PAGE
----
Gripe technique. The key to the positive
gripe is that it is straight forward. It is
using the “I” process, but in a concise way.
Frequently, what happens when one is
irritated is that escalating language and
behavior is used which creates blocking
and anger.
There is also a tendency to extend into complaining causing angry feelings that tend to
get carried away with negative discourse. A One Minute Gripe is just that. It should not
take longer than one minute. Keeping that in mind helps one get quickly to the point, and
Connecting Families Penn State Cooperative Extension
Mastering the Challenges of Conflict, Session 2 21 2004
then stop talking to let the other person respond. Revie w the One Minute Gripe steps and
illustrate with examples. Introduce and conduct the One Minute Grip Activity.
Constructive Gripe Activity
Using the Constructive Gripe, Session Materials 2, as a group practice the technique.
Ask the group to form teams of two. Ask the teams to role play the situation using the
One Minute Gripe technique. After each role play, as a group debrief, focus on the
correct use of the technique and how it influenced the dialogue.
Destructive Communication Put-Downs
¡ Blaming, criticizing, judging
l “You are lazy.”
¡ Moralizing, preaching, lecturing
l “You should ...” It’s your job to ...”
¡ Threatening, warning
l “You had better...” “If you don’t, then...”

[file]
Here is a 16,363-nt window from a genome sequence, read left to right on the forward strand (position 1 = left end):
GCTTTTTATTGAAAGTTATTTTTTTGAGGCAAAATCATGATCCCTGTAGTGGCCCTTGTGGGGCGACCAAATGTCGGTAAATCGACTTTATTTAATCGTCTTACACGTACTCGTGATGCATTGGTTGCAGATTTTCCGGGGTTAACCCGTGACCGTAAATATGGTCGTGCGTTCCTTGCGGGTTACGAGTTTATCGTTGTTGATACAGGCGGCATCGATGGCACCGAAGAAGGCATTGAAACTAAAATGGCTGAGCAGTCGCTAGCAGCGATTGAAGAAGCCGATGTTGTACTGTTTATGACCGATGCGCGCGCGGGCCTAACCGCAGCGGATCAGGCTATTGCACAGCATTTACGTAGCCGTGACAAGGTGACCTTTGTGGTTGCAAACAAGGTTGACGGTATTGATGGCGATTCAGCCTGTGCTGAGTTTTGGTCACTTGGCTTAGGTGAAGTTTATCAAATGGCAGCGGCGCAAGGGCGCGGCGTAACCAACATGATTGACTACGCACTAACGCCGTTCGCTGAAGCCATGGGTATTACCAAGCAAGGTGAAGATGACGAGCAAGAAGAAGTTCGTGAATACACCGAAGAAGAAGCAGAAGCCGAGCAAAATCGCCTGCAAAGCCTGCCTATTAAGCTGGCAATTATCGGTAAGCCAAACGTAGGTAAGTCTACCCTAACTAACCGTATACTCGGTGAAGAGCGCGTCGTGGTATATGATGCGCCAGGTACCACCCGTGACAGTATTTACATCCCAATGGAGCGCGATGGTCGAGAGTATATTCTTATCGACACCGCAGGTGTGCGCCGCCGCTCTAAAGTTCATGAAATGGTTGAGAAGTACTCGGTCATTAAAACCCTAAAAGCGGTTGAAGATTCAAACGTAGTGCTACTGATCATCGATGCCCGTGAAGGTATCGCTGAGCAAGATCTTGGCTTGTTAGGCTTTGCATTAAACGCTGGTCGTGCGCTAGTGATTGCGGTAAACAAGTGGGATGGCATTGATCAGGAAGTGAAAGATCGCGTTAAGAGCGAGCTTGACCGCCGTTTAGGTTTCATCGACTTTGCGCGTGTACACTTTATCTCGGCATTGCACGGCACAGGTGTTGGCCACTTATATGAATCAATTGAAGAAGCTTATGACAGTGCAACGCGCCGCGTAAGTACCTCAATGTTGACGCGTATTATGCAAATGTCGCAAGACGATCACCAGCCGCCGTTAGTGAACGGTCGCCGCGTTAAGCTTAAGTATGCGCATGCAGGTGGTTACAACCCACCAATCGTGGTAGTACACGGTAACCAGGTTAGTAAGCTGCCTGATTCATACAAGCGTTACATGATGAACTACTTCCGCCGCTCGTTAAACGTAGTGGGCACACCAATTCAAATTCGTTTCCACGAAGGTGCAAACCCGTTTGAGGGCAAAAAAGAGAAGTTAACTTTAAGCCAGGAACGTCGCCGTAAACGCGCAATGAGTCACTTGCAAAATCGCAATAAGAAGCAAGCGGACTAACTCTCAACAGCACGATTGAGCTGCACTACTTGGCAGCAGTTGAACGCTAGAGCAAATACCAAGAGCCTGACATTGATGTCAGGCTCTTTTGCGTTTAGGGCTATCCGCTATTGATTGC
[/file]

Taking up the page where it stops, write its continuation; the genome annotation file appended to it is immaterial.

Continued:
¡ Analyzing, interpreting, diagnosing
l “What’s wrong with you is...” “Your problem is...”
¡ Name calling, ridiculing, shamming
l “Ok, Mr. Smarty...” “You have just been spoiled.”
9. Reversing the process of destructive
communication within a relationship, takes
time, commitment and practice. Using
Slide 9, review the destructive habits that
can creep into discussion especially when
one is upset. Ask the group to give
examples for each.
Steps to Strengthening Your Relationship
¡ Learn to really know each other
l Values, expectations, assumptions, likes and
dislikes
¡ Invest in building a bank of positive
deposits
¡ Receive complaints without becoming
defensive
¡ Stay engaged and look for the positive
10. Caring about one’s relationship is the first
step to improving it and the satisfaction
that comes from it. It really is in one’s
best interest to grow a healthy, long- lasting
relationship. Using Slide 10, review and
provide examples for the steps that assist
in strengthening the couples relationship.
¡ Conflict often occurs when individual’s
values, expectations or assumptions
clash.
¡ Conflict is inevitable and does not predict
relationship break-up.
¡ Individuals in close relationships develop
patterns of behavior to handle conflict.
¡ Strategies can be learned to strengthen
one’s relationship and prevent the
negative outcomes of poorly handled
conflict.
Steps to Strengthening Your Relationship [continued]